The Federal Motor Carrier Safety Administration (FMCSA) issued a temporary exemption for commercial motor vehicles from hours-of-service regulations to support relief efforts related to fuel supplies in several East Coast states following the ransomware attack on the Colonial Pipeline.
Here are four things to know:
The HOS exemption applies to specific states. The notice applies to drivers and motor carriers hauling diesel, gasoline, jet fuel and other refined petroleum products to Alabama, Arkansas, the District of Columbia, Delaware, Florida, Georgia, Kentucky, Louisiana, Maryland, Mississippi, New Jersey, New York, North Carolina, Pennsylvania, South Carolina, Tennessee, Texas, Virginia and West Virginia.
You must be engaged in relief efforts. The HOS exemption ends when a driver or CMV is no longer used in support of emergency relief efforts. When a driver is moving from emergency relief efforts to normal operations a 10-hour break is required when the total time a driver operates conducting emergency relief efforts, or a combination of emergency relief and normal operation, equals 14 hours.
Deadlines can shift. It HOS exemption will remain in place until June 8 or until the agency declares otherwise. All other federal rules remain in force, but state rules may change. Georgia and North Carolina have issued weight waivers for trucks on state roadways. Other states are considering similar action.
We’re here to help. If you have questions about your Transflo ELD and how to use it to manage emergency declarations, contact us. We’re here to help.
Fleets that optimize their route planning not only reduce the distance they drive, they lower emissions, fuel costs and the risk of an accident.
Doug Schrier, Transflo’s SVP of Strategy, spoke with Commercial Carrier Journal about how fleets are using Transflo’s Mobile+ driver app, ELD, telematics and back-office automation platform to track a wide range of KPIs, including equipment utilization and efficiency.
“Transflo works with fleets on ROI accelerators to understand where performance is today and how to drive it forward,” Doug tells CCJ.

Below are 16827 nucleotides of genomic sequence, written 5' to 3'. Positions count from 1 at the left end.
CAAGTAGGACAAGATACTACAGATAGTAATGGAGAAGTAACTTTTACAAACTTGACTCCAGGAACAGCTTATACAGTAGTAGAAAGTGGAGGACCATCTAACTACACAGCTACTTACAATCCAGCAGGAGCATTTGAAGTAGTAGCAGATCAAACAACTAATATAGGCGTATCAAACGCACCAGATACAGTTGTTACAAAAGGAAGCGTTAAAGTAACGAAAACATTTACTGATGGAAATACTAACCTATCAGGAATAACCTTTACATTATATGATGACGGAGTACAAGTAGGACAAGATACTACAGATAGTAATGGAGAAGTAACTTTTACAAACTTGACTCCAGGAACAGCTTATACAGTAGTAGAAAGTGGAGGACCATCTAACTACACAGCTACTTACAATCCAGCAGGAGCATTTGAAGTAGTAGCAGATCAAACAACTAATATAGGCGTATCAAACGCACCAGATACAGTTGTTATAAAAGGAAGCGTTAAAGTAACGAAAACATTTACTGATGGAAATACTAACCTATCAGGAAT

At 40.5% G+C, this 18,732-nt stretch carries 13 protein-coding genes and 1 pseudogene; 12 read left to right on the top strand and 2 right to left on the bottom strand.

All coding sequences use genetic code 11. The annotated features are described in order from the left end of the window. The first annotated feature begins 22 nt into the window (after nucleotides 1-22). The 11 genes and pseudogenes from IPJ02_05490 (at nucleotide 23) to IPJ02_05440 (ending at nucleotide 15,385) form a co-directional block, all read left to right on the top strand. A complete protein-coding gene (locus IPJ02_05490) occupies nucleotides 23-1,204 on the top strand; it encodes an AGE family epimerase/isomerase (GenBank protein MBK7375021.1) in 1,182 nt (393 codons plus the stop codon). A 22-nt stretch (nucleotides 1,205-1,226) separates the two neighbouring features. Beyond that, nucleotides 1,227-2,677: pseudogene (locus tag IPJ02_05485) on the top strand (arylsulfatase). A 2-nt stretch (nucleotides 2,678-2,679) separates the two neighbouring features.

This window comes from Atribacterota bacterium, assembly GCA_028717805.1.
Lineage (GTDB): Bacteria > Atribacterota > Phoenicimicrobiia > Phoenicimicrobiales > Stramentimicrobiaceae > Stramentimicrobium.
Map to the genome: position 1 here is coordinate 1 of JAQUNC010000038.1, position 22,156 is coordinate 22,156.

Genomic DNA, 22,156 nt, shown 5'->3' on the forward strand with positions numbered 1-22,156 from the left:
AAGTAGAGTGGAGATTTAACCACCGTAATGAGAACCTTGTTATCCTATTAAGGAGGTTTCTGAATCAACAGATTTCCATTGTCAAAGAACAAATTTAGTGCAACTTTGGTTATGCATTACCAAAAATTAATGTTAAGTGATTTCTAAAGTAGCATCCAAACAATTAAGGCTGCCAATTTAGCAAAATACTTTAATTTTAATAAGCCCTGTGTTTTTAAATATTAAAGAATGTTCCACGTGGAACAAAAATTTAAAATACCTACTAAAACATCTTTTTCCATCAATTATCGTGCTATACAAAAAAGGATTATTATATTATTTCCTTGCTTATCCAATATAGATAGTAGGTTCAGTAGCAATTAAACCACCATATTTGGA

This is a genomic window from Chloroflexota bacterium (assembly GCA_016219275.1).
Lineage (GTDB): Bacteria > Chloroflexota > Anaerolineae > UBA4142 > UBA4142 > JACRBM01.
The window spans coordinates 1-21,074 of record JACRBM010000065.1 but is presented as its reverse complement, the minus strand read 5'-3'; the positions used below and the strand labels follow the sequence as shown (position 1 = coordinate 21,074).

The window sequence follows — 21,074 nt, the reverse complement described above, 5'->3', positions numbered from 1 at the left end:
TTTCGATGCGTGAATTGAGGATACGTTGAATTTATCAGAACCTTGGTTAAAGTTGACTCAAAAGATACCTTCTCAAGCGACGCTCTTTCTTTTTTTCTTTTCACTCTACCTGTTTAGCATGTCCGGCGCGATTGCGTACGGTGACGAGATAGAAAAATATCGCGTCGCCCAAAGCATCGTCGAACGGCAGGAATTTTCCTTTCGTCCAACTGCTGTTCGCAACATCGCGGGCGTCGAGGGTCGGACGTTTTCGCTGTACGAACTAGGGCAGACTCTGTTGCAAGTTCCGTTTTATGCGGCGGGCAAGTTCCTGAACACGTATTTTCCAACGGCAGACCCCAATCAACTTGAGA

One of the most useful KPIs fleets can use to tighten up their network is the percent difference in “directed miles” or routes that fleets provide to drivers through navigation and the actual miles that drivers ran.
Transflo has a driver scorecard in its mobile app that fleets can use to share individual fuel economy results with drivers and make them aware of non-necessary miles so they can self-manage corrections.
“This percentage tends to be pretty high. It’s not unusual for actual mileage to exceed directed miles by 10%,” he says.
Check out this video to learn more about how this powerful analytic tool from Transflo can improve communication with drivers as well as your back office.
It’s been a tough road for Mateo Toscano, but last week the 6-year-old from Stockton, California, had his biggest wish come true: to drive around town delivering packages as an honorary UPS driver.
On May 6, Mateo, diagnosed with leukemia, put on a custom UPS uniform and joined his favorite UPS driver, Dave, to make deliveries to various Stockton city officials, local police and others.
Then he brought Mother’s Day gifts to his mother and grandmother.
Mateo got to practice driving his own miniature UPS truck with a sign #MateoDeliversHope along his route. The day was organized by Make-A-Wish Northeastern and Central California & Northern Nevada with help from UPS and Macy’s.